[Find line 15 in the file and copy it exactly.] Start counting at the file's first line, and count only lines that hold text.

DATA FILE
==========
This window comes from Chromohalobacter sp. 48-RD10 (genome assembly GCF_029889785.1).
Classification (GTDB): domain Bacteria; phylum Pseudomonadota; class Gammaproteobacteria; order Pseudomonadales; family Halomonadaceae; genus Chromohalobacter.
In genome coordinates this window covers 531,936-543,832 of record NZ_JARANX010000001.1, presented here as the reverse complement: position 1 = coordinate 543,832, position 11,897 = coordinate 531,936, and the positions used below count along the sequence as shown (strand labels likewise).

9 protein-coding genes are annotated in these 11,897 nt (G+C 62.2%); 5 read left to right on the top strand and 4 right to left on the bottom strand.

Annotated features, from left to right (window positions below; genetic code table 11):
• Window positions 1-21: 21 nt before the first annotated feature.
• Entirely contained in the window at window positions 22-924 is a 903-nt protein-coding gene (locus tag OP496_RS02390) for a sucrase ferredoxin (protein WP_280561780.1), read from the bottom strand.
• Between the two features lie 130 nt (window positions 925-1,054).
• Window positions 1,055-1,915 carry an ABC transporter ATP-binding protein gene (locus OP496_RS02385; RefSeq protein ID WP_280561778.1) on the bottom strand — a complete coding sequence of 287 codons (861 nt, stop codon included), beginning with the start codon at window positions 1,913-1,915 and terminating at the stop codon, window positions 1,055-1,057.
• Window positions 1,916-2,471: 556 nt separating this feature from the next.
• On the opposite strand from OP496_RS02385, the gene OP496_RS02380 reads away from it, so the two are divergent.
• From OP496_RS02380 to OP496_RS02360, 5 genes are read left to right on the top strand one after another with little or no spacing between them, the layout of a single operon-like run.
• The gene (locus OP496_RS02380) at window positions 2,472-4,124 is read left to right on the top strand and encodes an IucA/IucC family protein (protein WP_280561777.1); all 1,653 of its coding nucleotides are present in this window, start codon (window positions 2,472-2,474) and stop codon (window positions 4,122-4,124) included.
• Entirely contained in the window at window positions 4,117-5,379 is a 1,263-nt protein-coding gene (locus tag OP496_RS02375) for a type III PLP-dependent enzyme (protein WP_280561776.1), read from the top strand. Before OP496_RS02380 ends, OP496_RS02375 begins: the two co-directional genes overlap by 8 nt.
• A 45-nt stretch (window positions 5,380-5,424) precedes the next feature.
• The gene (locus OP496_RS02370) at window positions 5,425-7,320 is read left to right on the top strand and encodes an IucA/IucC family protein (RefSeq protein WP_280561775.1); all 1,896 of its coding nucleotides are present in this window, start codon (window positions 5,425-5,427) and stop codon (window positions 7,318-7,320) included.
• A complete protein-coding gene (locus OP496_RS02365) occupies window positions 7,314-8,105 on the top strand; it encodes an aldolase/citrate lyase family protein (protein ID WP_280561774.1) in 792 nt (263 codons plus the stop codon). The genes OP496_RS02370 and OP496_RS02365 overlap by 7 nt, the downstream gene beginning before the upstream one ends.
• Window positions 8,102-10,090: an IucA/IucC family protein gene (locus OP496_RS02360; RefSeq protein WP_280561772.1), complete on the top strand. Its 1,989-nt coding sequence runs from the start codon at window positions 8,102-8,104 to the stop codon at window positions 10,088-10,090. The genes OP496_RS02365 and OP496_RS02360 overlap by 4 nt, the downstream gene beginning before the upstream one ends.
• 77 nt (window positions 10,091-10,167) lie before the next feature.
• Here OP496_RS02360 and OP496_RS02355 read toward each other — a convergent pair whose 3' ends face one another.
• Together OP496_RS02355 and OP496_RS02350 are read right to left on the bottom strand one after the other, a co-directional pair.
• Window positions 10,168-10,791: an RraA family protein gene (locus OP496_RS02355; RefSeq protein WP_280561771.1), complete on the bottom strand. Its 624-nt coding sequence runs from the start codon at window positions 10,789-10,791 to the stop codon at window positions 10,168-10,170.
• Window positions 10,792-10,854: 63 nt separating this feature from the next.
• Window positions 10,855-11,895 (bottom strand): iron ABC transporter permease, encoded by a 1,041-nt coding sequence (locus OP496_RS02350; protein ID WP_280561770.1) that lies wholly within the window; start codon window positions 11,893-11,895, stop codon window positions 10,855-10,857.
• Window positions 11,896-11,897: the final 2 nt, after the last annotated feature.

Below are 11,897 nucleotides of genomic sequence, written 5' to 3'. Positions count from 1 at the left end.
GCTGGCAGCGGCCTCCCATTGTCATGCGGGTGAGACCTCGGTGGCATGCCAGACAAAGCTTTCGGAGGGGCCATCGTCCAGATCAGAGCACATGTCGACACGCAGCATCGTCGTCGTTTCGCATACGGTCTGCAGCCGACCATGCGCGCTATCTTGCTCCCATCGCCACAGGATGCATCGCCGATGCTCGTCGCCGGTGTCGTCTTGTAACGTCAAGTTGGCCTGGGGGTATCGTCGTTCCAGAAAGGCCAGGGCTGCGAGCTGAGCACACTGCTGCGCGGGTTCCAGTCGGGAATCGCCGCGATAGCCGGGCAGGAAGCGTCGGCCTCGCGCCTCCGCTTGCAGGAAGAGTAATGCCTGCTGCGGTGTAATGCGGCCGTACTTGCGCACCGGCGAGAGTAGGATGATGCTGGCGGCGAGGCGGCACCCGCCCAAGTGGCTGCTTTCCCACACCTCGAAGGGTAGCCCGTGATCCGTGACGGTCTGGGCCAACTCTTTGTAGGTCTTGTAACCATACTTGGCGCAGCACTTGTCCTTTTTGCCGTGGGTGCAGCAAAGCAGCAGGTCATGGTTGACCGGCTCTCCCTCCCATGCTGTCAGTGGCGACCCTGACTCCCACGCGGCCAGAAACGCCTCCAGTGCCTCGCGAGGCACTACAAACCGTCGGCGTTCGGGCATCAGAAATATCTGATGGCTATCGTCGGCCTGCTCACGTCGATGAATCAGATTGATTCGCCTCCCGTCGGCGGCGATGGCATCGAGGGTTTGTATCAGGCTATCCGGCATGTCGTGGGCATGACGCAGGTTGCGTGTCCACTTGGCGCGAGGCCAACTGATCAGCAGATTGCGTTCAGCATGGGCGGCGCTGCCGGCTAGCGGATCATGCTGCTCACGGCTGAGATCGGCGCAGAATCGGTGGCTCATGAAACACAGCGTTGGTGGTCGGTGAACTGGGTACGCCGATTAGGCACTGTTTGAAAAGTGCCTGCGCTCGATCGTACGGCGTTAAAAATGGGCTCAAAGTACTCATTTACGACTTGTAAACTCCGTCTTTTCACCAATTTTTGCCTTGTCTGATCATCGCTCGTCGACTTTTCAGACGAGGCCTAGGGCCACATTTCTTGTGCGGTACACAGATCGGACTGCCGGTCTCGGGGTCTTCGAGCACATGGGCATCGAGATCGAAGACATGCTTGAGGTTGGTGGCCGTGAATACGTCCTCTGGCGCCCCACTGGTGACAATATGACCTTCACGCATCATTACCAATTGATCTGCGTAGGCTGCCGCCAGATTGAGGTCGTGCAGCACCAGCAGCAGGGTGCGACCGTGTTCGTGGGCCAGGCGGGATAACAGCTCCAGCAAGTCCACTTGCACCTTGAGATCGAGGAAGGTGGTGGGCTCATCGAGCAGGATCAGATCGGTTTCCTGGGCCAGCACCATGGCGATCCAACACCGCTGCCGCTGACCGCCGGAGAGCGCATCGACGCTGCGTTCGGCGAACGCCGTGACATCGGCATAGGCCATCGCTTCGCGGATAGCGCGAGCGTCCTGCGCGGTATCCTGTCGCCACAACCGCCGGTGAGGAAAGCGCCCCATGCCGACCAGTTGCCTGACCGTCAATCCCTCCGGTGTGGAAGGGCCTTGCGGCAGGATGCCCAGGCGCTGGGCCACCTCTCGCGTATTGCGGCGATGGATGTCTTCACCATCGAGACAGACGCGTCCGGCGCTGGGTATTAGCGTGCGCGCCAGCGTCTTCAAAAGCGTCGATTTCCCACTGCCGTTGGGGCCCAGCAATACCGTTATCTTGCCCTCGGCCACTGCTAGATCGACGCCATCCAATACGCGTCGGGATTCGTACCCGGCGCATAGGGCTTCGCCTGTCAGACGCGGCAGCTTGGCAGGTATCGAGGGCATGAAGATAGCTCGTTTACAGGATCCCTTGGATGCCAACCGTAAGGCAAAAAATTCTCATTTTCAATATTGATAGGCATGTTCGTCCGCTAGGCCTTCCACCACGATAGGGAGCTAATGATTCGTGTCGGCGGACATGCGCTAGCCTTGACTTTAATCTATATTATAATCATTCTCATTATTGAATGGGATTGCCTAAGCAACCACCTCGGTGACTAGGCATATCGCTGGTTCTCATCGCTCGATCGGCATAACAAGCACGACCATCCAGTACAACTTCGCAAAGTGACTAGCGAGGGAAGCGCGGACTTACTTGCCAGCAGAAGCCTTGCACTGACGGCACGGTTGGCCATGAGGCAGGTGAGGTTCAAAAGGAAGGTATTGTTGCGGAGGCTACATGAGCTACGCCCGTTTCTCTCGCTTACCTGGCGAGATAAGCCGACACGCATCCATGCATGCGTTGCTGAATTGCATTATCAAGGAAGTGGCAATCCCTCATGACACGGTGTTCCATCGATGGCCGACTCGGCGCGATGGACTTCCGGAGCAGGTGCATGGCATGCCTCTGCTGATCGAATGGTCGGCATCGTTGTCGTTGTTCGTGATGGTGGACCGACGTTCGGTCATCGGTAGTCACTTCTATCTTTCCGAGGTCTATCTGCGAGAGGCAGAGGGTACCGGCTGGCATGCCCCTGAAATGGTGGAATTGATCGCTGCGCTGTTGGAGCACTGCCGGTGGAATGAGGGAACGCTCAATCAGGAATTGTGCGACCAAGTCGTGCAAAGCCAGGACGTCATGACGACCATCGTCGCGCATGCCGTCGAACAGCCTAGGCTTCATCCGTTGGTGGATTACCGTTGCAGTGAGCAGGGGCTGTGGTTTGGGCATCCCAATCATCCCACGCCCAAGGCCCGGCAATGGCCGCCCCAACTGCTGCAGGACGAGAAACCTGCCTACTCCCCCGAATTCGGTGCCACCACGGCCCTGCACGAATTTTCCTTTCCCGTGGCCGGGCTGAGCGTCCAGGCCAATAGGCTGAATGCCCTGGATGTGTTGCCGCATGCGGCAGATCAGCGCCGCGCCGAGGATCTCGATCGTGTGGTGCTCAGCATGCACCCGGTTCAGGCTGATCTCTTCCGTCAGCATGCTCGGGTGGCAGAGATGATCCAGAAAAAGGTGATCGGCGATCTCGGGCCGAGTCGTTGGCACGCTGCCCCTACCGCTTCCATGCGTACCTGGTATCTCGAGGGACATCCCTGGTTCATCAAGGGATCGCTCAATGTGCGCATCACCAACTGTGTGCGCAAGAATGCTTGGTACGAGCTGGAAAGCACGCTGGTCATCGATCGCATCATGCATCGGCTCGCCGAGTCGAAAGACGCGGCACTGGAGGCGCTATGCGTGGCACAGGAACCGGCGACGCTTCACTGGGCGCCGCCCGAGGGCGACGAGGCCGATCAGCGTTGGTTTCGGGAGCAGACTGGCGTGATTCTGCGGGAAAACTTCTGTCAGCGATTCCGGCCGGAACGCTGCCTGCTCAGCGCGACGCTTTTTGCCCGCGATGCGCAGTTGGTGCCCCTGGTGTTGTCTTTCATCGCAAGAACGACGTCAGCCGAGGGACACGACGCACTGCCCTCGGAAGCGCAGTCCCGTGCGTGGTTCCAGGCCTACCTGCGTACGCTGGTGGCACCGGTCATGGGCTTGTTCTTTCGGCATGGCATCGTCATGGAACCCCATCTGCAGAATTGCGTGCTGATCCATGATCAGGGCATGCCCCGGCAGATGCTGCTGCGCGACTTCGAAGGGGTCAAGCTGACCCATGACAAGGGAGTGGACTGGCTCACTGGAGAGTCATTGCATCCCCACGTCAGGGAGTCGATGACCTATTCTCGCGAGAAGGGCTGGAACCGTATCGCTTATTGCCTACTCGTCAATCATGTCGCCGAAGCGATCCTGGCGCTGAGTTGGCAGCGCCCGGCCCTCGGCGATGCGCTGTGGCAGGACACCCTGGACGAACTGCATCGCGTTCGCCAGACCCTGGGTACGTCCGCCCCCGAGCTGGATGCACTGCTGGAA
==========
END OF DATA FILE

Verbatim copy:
• A 45-nt stretch (window positions 5,380-5,424) precedes the next feature.